A dadcraft Favorite: The Chronicles of Narnia

  by Andrew Wolgemuth

A couple decades back, teenaged-me learned a lesson: just because something is a classic doesn’t mean that you’ll dig it.

This lesson came upon my reading James Fenimore Cooper’s The Deerslayer in high school. My expectations were fairly high for I had a sense that this book was a “classic.” I’m not sure where I got this idea of classic-ness (it may well have been the old Authors Card Game, which is essentially a literary version of “Go Fish”), but the book sounded promising: an old-time outdoorsman/adventurer was the main character, wild American woods were the setting, and it looked like a war played some part in the story.

Within only a few pages, I was bored to tears. Fenimore Cooper’s detailed (detailed) description of everything meant that the pace slogged along and nothing exciting happened…for hundreds of pages. I pressed on for a while, but I don’t think I finished the book.

But, of course, sometimes you do love a classic.

For our family, C.S. Lewis’s The Chronicles of Narnia is just such a classic. I read this book as a kid, and I enjoyed it right from the start. I’ve reread the series a few times, and each new read brought a deeper appreciation and enjoyment of Lewis’s work. I was a bit nervous to read these books to my kids (what if they didn’t like them?), and the series has been a hit with them too. Sometimes classics deliver.

When your kids are ready for “chapter books” that don’t have many pictures (though some editions of The Chronicles do), I highly recommend this seven-book series (the audio editions [save Aslan’s disappointing voice actor] are good as well). Should you take the plunge (and I suggest trying when your kids are around six…though I’ve seen younger kids enjoy the stories too), here are some things to keep in mind:

  • I’m not sure that you can go wrong in the order that you read The Chronicles, but I recommend reading the books in their original publication order; that’s the order they’re in below.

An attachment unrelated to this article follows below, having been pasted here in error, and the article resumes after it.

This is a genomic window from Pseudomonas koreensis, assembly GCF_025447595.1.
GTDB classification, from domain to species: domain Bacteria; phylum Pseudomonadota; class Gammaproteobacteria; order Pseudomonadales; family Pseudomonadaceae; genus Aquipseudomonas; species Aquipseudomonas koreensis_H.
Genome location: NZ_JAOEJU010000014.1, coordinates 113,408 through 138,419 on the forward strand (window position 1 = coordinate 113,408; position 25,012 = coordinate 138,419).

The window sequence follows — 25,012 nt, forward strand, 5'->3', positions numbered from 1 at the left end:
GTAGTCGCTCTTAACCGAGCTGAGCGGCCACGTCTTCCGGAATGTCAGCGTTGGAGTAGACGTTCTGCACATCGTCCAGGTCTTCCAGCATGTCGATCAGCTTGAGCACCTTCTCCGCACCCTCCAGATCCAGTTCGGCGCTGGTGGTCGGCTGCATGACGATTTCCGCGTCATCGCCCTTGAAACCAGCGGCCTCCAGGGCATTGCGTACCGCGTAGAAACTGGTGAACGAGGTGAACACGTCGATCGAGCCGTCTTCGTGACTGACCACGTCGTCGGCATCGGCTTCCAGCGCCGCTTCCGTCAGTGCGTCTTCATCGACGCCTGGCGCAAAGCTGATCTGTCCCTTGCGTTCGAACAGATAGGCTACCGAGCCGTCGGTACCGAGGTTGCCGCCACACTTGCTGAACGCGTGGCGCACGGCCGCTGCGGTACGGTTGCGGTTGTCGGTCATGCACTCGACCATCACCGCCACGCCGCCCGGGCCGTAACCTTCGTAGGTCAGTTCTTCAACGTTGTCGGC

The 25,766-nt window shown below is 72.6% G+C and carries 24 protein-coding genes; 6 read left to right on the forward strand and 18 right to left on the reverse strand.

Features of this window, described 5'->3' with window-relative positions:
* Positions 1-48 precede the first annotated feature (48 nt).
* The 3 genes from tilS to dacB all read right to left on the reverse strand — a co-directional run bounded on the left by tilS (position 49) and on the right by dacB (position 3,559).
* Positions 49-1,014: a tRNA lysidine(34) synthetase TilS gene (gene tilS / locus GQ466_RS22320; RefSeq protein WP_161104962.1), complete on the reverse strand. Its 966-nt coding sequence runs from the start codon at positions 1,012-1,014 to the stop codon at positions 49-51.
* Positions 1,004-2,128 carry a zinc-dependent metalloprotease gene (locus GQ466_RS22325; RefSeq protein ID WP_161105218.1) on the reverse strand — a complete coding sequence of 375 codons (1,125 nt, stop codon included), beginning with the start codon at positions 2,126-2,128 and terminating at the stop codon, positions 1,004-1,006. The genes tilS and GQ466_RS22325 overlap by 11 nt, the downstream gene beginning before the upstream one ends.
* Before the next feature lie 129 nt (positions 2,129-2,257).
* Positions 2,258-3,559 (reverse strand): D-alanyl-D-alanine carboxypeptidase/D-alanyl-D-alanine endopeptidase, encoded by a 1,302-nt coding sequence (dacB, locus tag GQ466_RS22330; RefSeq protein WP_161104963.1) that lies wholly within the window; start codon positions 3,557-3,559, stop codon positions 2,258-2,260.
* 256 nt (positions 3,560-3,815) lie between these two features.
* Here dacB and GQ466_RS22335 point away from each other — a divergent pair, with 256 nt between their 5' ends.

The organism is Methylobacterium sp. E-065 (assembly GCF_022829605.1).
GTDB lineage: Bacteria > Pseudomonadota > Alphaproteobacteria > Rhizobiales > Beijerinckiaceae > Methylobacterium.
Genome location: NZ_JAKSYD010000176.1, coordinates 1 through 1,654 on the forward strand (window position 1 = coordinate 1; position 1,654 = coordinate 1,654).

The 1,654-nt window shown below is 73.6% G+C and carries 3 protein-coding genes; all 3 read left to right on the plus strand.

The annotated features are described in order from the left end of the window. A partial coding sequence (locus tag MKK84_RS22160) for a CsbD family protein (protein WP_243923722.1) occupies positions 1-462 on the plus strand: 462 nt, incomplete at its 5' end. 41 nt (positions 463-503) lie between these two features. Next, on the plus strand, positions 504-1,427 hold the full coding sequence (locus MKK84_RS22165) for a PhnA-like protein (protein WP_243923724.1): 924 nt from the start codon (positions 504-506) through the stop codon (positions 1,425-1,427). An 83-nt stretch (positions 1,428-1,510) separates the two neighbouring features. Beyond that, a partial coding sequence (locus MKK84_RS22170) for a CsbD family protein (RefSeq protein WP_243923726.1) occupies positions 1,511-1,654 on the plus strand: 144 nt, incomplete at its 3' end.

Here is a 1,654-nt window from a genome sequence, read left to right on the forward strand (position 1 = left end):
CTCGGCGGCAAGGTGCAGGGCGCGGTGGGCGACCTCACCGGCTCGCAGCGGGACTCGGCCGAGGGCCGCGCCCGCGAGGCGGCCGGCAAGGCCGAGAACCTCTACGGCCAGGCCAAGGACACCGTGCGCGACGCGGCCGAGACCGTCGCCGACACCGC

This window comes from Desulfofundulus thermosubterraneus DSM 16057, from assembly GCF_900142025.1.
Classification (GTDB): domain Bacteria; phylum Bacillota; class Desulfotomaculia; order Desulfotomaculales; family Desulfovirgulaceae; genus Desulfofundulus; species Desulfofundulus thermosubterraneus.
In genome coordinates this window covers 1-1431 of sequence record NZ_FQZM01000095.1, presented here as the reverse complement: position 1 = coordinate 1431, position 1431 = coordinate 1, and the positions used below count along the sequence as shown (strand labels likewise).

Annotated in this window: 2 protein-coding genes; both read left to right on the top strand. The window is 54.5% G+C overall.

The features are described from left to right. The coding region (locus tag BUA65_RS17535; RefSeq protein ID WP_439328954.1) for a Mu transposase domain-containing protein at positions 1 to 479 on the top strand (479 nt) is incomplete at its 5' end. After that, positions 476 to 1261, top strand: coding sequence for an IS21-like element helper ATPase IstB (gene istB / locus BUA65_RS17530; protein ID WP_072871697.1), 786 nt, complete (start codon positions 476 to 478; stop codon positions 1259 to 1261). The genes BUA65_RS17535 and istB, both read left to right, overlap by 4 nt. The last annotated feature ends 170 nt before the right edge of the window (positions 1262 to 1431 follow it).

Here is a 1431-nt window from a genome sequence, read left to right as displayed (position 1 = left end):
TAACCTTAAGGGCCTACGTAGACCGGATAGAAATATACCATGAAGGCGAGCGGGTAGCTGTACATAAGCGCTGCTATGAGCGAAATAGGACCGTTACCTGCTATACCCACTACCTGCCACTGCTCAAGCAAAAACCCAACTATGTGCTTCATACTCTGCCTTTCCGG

• The Lion, the Witch, and the Wardrobe is the most well-known of the series, and it’s a gem. The Pevensie children find their way into Narnia (a different world from ours) and an adventure unfolds. Sibling relationships, responsibility and maturity, bravery, and sacrifice are aspects of a story that’s gripping right from the start. Ask your kid(s)/help your kid(s) see how each of the Pevensies grows and learns over the course of their adventure.
  • Prince Caspian picks up where tLtWatW left off as the Pevensie children find themselves back in Narnia…but it’s Narnia hundreds of years after they last visited and much has changed. Once again, Peter, Susan, Edmund, and Lucy have an important role to play in battling evil. Ask your kid(s)/help your kid(s) see how Prince Caspian is different than his uncle, King Miraz.
  • The Voyage of the “Dawn Treader” has the youngest Pevensies (Edmund and Lucy) back in Narnia, accompanied by their cousin Eustace. Their adventure is driven mostly by the Narnians’ desire to explore; the British kids are along for the ride, and they encounter interesting stuff along the way. Ask your kid(s) which of the island adventures was their favorite. Also, ask your kid(s)/help your kid(s) see what drove Reepicheep’s desire to reach Aslan’s country. Also, ask your kid(s)/help your kid(s) see how (and why) Eustace changed during the adventure.
  • The Silver Chair has Eustace back in Narnia, this time with his friend Jill. They have a specific mission to pursue, and the kids set out to save the kingdom with morose Puddleglum as their memorable guide. Nothing goes as planned…yet the children persevere. Ask your kid(s)/help your kid(s) see why Eustace and Jill lost track of the mission Aslan gave them.
  • The Horse and His Boy is my favorite of the Chronicles. It follows a new character, Shasta, as he and his horse seek to escape a life of slavery by reaching freedom in Narnia…while serving as unlikely heroes in a story much bigger than themselves. At the start, ask your kids to help you find the lions in the story…and — at the end — relish what you learn about them.
  • The Magician’s Nephew takes you back to the beginning, back before Narnia existed. It’s a prequel from the days when prequels weren’t standard fare for successful storylines, and it introduces a couple more Brits that interact with and influence the special land. Ask your kid(s)/help your kid(s) see how little events at the creation of Narnia influence the country’s future.
  • The Last Battle brings the series (and the land of Narnia) to a close. It’s the saddest book in the series as it describes the dissolution of a special place, but that sadness makes the book’s final chapters all the sweeter. Ask your kid(s)/help your kid(s) see why Shift was so effective at confusing the Narnians. Ask your kid(s)/help your kid(s) see what happens at the end of the book within the stable.

In closing remember this: the books are better than the movies.


We support dadcraftsmen reading with their kids, and we’ve highlighted some excellent picture book authors: Mo Willems and Oliver Jeffers. And the Mamoko look-and-find books are great too.

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